It has almost been one year since the start of the Gaza-Israel border uprisings that left 189 Palestinians dead in a monthslong rash of violent demonstrations demanding an end to the blockade on Gaza and the right to return to their lands. To mark the March 30 anniversary, a three-person U.N. war crimes investigation team, as part of a Commission of Inquiry (COI), has released a report indicating that Israeli security forces committed possible war crimes and crimes against humanity, and this week called on Israelis to prevent snipers from using lethal force against demonstrators.
However, Israel supporters and U.N. critics have this week blasted the leading human rights body and the report for failing to illuminate alleged Hamas war crimes – in particular, the widespread and illegal use of human shields.
“Since the 2014 Gaza conflict, Hamas (has) used civilians as human shields for its own fighters. Similar tactics were successfully adopted by Hezbollah against Israel in their 2006 conflict,” Lt. Gen Richard Natonski, a retired U.S. Marine and member of the Hybrid Warfare Task Force at the Jewish Institute for National Security America (JINSA), told Fox News. “The use of human shields in combat is contrary to Western thinking and the law of armed conflict. It’s hard to imagine how this wasn't mentioned in the U.N. report, except for perhaps a certain bias by the authors of the report against Israel."
JINSA has issued its own report, “Defending the Fence: Legal and Operational Challenges in Hamas-Israel Clashes,” to counter the U.N. report's narrative.
“Hamas systematically violates international law by purposely using Gazan Palestinian civilians as human shields for attacking Israel, provoking Israeli actions that would lead to civilian casualties, and attacking Israeli civilians indiscriminately,” the JINSA report stated, underscoring that the COI’s report both “undermines the international legal regime it seeks to enhance and sets a precedent encouraging Hamas and similar armed groups to double down on these illegal tactics.”
Some Israel supporters have accused the U.N. Human Rights Council of being complicit in Hamas’ “terror campaign” against Israel.
“The U.N. report validates the illegal tactics used by Hamas against Israel, and sets a precedent encouraging not only Hamas, but similar groups like Hezbollah, to continue placing civilians in harm’s way,” Natonski said.
Israeli officials, including Prime Minister Benjamin Netanyahu, have been quick to condemn the U.N. council and its report as anti-Semitic and partisan. Israel went on to boycott its debate on Monday as hundreds of Israel proponents – including American officials – massed outside the U.N. building in Geneva.
The 252-page U.N. report makes brief mention of Israeli claims that Hamas, a designated terrorist organization in the United States, was using human shields and that journalists were acting as shields to protect Hamas operatives.
“Terrorists’ use of human shields is a remarkably effective tactic against countries like the U.S. and Israel, whose ethical and military codes require avoiding civilian casualties. Terrorists hide among civilians to shelter themselves from lawful attacks or deliberately cause civilian casualties,” said Mark Dubowitz, the CEO of the Foundation for Defense of Democracies (FDD). “Terrorists and their sponsoring regimes must be held accountable for their brutal practice of using civilians as human shields. The U.N. Commission’s unwillingness to hold Hamas accountable for its war crimes only costs more civilian lives.”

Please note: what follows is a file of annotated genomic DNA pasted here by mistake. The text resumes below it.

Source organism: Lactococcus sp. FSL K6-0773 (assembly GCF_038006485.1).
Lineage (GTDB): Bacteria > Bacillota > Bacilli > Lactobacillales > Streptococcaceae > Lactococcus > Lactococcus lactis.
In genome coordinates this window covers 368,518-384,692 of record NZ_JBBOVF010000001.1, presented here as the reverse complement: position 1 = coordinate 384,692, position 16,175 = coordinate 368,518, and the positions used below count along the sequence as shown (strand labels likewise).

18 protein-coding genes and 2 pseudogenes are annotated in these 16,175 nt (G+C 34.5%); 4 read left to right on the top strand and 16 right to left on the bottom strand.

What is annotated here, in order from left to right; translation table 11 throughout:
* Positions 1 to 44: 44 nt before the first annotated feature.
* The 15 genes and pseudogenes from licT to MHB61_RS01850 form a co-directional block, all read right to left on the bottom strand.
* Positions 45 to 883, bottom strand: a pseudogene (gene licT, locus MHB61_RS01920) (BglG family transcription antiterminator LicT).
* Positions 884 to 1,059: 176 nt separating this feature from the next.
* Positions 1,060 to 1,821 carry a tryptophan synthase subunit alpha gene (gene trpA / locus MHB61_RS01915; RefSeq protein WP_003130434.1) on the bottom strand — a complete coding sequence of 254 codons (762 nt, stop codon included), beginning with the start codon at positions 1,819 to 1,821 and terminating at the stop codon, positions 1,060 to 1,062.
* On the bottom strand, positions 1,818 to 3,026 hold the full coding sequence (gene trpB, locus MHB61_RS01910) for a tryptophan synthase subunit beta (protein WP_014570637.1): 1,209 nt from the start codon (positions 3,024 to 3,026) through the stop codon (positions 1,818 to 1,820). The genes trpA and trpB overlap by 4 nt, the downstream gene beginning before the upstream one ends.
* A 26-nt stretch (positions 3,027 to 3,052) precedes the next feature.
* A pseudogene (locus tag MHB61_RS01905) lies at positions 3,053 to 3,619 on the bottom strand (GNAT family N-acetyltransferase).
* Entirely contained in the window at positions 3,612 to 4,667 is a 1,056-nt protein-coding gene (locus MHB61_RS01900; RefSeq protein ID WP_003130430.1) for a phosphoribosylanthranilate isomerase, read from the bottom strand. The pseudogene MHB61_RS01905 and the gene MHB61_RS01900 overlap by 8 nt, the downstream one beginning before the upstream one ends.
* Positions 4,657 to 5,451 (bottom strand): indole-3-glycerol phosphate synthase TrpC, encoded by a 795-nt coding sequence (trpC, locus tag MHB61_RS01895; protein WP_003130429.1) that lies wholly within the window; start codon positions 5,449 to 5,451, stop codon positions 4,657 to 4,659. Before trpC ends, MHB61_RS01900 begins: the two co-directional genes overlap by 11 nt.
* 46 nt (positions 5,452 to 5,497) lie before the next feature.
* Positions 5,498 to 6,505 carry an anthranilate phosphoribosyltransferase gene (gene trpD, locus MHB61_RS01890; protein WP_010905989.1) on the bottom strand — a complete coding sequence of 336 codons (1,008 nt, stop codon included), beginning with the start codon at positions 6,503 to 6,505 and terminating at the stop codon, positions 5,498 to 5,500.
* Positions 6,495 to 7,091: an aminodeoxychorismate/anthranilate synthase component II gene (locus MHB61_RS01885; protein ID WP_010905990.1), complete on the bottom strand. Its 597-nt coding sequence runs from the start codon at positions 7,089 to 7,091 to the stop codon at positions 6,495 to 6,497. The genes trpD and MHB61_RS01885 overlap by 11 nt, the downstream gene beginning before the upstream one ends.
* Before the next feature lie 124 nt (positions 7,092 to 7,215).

Texas Sen. Ted Cruz joined the chorus of condemnation by taking aim at the U.N. report, calling the “useful idiots” at the United Nations “absurd and dishonest.”
“Hamas and Hezbollah use human shields as a deliberate tactic,” the veteran GOP lawmaker said. “They use innocent Palestinian civilians, to put them in harm’s way, because they intend to exploit those human shields for when they are injured or killed when Israel defends itself.”
The Trump administration pulled out of the U.N Human Rights Council last year, specifying an inherent anti-Israel prejudice at the organization as a key reason for withdrawal.
Despite the criticism, the COI is remaining firm in their findings, which allege that 183 or the 189 who were killed in the skirmishes – which also included 32 children – were killed by live fire, and that such live ammunition also wounded more than 6,000 Palestinians.
“The most important thing for the government of Israel is to review the rules of engagement immediately and to ensure that the rules of engagement are according to accepted international standards,” Santiago Canton, the commission’s chairman, told the Human Rights Council this week.
The commission has furthermore submitted a clandestine file to the Office of the United Nations High Commissioner for Human Rights (UNHCR) naming specific individuals responsible for alleged violations and advocating that the dossier be passed to the International Criminal Court in The Hague.
A new round of protests is expected to commemorate the first anniversary of the uprisings at the end of the month.